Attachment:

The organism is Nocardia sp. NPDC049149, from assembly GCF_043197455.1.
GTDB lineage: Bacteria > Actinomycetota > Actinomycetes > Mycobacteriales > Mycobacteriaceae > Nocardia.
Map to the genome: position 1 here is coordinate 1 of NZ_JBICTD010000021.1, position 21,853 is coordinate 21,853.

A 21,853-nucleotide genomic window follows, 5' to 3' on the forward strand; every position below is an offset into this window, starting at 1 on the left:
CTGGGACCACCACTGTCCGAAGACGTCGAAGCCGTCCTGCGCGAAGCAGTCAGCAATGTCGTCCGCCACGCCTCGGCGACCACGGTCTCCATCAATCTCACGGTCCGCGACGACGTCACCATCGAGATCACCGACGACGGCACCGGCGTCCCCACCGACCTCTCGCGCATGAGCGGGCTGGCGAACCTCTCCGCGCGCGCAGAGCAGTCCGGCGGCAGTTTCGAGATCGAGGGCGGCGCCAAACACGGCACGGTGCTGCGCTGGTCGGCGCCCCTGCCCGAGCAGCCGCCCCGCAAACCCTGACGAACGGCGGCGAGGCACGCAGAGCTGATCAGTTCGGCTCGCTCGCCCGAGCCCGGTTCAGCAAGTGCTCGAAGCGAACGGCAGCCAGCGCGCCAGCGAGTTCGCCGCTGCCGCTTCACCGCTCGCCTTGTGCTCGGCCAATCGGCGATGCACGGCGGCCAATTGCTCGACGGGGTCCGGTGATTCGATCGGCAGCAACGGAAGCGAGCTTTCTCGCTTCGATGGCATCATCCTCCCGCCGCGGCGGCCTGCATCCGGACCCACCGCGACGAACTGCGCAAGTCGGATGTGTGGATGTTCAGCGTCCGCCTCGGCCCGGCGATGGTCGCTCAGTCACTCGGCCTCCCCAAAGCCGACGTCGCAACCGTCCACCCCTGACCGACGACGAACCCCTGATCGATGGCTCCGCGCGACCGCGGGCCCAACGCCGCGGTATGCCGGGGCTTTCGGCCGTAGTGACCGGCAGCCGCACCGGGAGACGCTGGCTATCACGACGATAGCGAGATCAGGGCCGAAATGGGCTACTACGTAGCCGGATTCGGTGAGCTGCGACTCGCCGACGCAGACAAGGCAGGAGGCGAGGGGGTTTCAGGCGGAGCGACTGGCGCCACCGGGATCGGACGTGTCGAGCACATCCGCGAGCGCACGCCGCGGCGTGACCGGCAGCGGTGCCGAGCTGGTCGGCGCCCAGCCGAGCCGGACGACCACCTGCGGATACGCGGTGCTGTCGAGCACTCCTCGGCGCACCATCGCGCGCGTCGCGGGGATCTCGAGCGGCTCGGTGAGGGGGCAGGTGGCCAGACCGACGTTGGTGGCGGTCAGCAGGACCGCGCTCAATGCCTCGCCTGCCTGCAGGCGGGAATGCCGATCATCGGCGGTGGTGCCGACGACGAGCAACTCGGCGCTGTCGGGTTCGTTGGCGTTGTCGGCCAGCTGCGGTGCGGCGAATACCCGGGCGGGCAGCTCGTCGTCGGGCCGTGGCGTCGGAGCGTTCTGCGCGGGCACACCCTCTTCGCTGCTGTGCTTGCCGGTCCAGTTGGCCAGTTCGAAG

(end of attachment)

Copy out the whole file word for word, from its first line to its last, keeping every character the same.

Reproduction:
The organism is Nocardia sp. NPDC049149, from assembly GCF_043197455.1.
GTDB lineage: Bacteria > Actinomycetota > Actinomycetes > Mycobacteriales > Mycobacteriaceae > Nocardia.
Map to the genome: position 1 here is coordinate 1 of NZ_JBICTD010000021.1, position 21,853 is coordinate 21,853.

A 21,853-nucleotide genomic window follows, 5' to 3' on the forward strand; every position below is an offset into this window, starting at 1 on the left:
CTGGGACCACCACTGTCCGAAGACGTCGAAGCCGTCCTGCGCGAAGCAGTCAGCAATGTCGTCCGCCACGCCTCGGCGACCACGGTCTCCATCAATCTCACGGTCCGCGACGACGTCACCATCGAGATCACCGACGACGGCACCGGCGTCCCCACCGACCTCTCGCGCATGAGCGGGCTGGCGAACCTCTCCGCGCGCGCAGAGCAGTCCGGCGGCAGTTTCGAGATCGAGGGCGGCGCCAAACACGGCACGGTGCTGCGCTGGTCGGCGCCCCTGCCCGAGCAGCCGCCCCGCAAACCCTGACGAACGGCGGCGAGGCACGCAGAGCTGATCAGTTCGGCTCGCTCGCCCGAGCCCGGTTCAGCAAGTGCTCGAAGCGAACGGCAGCCAGCGCGCCAGCGAGTTCGCCGCTGCCGCTTCACCGCTCGCCTTGTGCTCGGCCAATCGGCGATGCACGGCGGCCAATTGCTCGACGGGGTCCGGTGATTCGATCGGCAGCAACGGAAGCGAGCTTTCTCGCTTCGATGGCATCATCCTCCCGCCGCGGCGGCCTGCATCCGGACCCACCGCGACGAACTGCGCAAGTCGGATGTGTGGATGTTCAGCGTCCGCCTCGGCCCGGCGATGGTCGCTCAGTCACTCGGCCTCCCCAAAGCCGACGTCGCAACCGTCCACCCCTGACCGACGACGAACCCCTGATCGATGGCTCCGCGCGACCGCGGGCCCAACGCCGCGGTATGCCGGGGCTTTCGGCCGTAGTGACCGGCAGCCGCACCGGGAGACGCTGGCTATCACGACGATAGCGAGATCAGGGCCGAAATGGGCTACTACGTAGCCGGATTCGGTGAGCTGCGACTCGCCGACGCAGACAAGGCAGGAGGCGAGGGGGTTTCAGGCGGAGCGACTGGCGCCACCGGGATCGGACGTGTCGAGCACATCCGCGAGCGCACGCCGCGGCGTGACCGGCAGCGGTGCCGAGCTGGTCGGCGCCCAGCCGAGCCGGACGACCACCTGCGGATACGCGGTGCTGTCGAGCACTCCTCGGCGCACCATCGCGCGCGTCGCGGGGATCTCGAGCGGCTCGGTGAGGGGGCAGGTGGCCAGACCGACGTTGGTGGCGGTCAGCAGGACCGCGCTCAATGCCTCGCCTGCCTGCAGGCGGGAATGCCGATCATCGGCGGTGGTGCCGACGACGAGCAACTCGGCGCTGTCGGGTTCGTTGGCGTTGTCGGCCAGCTGCGGTGCGGCGAATACCCGGGCGGGCAGCTCGTCGTCGGGCCGTGGCGTCGGAGCGTTCTGCGCGGGCACACCCTCTTCGCTGCTGTGCTTGCCGGTCCAGTTGGCCAGTTCGAAG